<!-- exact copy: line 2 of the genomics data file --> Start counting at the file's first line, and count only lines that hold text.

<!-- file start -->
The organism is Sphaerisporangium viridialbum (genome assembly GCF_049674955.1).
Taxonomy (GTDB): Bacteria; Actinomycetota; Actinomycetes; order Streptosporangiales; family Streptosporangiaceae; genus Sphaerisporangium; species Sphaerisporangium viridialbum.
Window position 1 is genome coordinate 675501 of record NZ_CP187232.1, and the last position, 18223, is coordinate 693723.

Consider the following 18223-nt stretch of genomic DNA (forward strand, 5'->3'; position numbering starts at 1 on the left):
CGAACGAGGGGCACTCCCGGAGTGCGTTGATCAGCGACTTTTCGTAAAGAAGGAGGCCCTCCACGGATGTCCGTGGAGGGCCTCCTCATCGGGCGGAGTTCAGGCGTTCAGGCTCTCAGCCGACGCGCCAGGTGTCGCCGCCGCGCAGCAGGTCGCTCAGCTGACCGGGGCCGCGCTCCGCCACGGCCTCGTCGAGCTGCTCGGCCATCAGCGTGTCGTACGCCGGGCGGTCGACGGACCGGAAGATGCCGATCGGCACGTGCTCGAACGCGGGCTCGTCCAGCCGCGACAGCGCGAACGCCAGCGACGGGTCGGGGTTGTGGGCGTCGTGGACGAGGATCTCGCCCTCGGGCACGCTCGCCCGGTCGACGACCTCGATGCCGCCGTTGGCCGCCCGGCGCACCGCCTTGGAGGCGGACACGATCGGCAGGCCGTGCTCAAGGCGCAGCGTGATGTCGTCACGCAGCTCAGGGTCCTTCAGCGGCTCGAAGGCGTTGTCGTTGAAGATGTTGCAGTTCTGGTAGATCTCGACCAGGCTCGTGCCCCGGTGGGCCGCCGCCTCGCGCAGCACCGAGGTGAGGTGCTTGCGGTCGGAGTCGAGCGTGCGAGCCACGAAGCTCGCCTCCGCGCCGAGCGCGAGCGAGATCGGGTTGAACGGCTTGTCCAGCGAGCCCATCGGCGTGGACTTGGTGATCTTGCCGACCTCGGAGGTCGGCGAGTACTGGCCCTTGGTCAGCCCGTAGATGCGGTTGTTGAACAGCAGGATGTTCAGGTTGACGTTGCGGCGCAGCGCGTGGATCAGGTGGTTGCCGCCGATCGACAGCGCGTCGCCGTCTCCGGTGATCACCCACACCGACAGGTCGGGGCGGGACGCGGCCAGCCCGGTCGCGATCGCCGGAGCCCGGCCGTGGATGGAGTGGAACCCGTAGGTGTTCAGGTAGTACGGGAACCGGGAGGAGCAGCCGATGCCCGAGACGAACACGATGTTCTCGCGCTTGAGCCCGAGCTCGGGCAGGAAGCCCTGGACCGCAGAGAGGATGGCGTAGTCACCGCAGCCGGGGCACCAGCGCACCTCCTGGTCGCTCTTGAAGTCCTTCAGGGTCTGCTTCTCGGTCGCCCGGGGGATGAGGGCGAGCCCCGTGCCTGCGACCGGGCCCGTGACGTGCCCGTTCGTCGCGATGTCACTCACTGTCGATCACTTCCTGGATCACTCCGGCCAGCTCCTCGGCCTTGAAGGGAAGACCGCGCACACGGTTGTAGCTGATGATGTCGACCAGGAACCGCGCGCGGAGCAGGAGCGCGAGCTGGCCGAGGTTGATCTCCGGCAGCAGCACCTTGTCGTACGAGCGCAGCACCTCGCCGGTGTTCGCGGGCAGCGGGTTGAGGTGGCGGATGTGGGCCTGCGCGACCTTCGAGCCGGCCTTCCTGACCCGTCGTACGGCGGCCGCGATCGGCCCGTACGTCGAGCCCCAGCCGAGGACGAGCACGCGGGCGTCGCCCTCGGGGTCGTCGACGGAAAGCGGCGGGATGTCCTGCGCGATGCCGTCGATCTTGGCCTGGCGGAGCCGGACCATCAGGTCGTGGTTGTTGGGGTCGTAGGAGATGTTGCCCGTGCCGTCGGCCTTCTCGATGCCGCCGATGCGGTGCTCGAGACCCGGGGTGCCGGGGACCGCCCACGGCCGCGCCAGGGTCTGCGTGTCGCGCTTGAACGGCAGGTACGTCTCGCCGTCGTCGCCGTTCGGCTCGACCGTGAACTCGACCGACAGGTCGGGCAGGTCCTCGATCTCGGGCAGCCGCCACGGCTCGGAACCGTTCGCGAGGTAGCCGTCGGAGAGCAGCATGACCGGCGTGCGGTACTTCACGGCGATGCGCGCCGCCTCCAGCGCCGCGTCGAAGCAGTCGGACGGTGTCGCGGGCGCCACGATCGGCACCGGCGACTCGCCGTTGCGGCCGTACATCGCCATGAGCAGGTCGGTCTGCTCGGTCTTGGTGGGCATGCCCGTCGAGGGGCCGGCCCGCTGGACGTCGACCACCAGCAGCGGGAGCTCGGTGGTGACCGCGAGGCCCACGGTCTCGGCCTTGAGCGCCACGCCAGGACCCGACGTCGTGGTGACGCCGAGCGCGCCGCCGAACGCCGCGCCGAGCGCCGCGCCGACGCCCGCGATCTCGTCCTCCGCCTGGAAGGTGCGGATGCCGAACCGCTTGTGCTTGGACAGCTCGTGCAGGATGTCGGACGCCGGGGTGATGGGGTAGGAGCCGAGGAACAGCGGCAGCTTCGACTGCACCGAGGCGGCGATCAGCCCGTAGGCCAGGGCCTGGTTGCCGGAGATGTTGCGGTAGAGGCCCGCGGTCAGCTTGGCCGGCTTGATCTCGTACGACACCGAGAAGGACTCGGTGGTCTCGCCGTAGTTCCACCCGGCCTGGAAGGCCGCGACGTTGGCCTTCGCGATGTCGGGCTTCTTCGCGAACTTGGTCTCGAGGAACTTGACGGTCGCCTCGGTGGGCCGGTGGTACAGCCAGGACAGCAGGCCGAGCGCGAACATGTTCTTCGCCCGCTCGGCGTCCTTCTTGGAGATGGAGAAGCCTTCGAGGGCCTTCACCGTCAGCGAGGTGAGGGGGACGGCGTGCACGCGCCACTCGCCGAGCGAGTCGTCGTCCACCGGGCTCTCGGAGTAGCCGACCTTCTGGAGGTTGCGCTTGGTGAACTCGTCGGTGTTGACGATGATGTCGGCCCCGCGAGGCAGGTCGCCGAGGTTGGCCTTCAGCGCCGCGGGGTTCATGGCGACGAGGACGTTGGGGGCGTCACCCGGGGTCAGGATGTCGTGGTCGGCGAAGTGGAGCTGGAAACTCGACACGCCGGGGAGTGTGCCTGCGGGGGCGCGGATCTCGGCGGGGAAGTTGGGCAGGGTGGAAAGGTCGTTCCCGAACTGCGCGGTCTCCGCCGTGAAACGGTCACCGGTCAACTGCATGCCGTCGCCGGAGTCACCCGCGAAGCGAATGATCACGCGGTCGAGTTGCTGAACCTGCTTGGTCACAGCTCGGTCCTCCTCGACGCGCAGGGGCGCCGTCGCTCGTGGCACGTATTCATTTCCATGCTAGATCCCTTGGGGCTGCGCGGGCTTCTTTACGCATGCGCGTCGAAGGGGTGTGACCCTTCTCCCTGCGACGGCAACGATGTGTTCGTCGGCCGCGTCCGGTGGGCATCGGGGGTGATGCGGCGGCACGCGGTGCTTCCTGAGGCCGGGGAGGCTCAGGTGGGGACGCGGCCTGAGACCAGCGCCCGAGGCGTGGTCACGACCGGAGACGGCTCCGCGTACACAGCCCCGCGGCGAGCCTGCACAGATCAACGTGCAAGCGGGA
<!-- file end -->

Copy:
Taxonomy (GTDB): Bacteria; Actinomycetota; Actinomycetes; order Streptosporangiales; family Streptosporangiaceae; genus Sphaerisporangium; species Sphaerisporangium viridialbum.